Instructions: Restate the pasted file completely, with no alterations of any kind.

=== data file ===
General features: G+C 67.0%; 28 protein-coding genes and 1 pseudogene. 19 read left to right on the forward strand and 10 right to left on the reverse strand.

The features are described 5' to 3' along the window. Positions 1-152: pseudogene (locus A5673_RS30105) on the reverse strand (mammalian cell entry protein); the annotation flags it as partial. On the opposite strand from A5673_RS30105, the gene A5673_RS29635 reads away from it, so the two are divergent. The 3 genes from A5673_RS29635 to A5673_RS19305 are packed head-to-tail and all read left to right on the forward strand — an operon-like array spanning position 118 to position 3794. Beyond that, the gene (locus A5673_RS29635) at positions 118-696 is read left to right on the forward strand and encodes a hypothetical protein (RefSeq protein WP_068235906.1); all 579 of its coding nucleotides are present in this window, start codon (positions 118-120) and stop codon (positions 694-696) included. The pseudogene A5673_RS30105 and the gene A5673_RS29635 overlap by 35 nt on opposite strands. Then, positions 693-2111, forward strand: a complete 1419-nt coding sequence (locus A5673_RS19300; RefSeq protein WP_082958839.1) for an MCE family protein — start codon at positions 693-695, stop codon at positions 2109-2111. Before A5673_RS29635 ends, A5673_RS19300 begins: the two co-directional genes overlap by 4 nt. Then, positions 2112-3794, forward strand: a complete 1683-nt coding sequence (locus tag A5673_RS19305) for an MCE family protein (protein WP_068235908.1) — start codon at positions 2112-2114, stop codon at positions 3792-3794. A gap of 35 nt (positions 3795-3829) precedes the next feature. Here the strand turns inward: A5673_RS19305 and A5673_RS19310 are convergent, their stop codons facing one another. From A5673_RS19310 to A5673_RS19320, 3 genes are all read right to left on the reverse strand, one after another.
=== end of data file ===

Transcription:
General features: G+C 67.0%; 28 protein-coding genes and 1 pseudogene. 19 read left to right on the forward strand and 10 right to left on the reverse strand.

The features are described 5' to 3' along the window. Positions 1-152: pseudogene (locus A5673_RS30105) on the reverse strand (mammalian cell entry protein); the annotation flags it as partial. On the opposite strand from A5673_RS30105, the gene A5673_RS29635 reads away from it, so the two are divergent. The 3 genes from A5673_RS29635 to A5673_RS19305 are packed head-to-tail and all read left to right on the forward strand — an operon-like array spanning position 118 to position 3794. Beyond that, the gene (locus A5673_RS29635) at positions 118-696 is read left to right on the forward strand and encodes a hypothetical protein (RefSeq protein WP_068235906.1); all 579 of its coding nucleotides are present in this window, start codon (positions 118-120) and stop codon (positions 694-696) included. The pseudogene A5673_RS30105 and the gene A5673_RS29635 overlap by 35 nt on opposite strands. Then, positions 693-2111, forward strand: a complete 1419-nt coding sequence (locus A5673_RS19300; RefSeq protein WP_082958839.1) for an MCE family protein — start codon at positions 693-695, stop codon at positions 2109-2111. Before A5673_RS29635 ends, A5673_RS19300 begins: the two co-directional genes overlap by 4 nt. Then, positions 2112-3794, forward strand: a complete 1683-nt coding sequence (locus tag A5673_RS19305) for an MCE family protein (protein WP_068235908.1) — start codon at positions 2112-2114, stop codon at positions 3792-3794. A gap of 35 nt (positions 3795-3829) precedes the next feature. Here the strand turns inward: A5673_RS19305 and A5673_RS19310 are convergent, their stop codons facing one another. From A5673_RS19310 to A5673_RS19320, 3 genes are all read right to left on the reverse strand, one after another.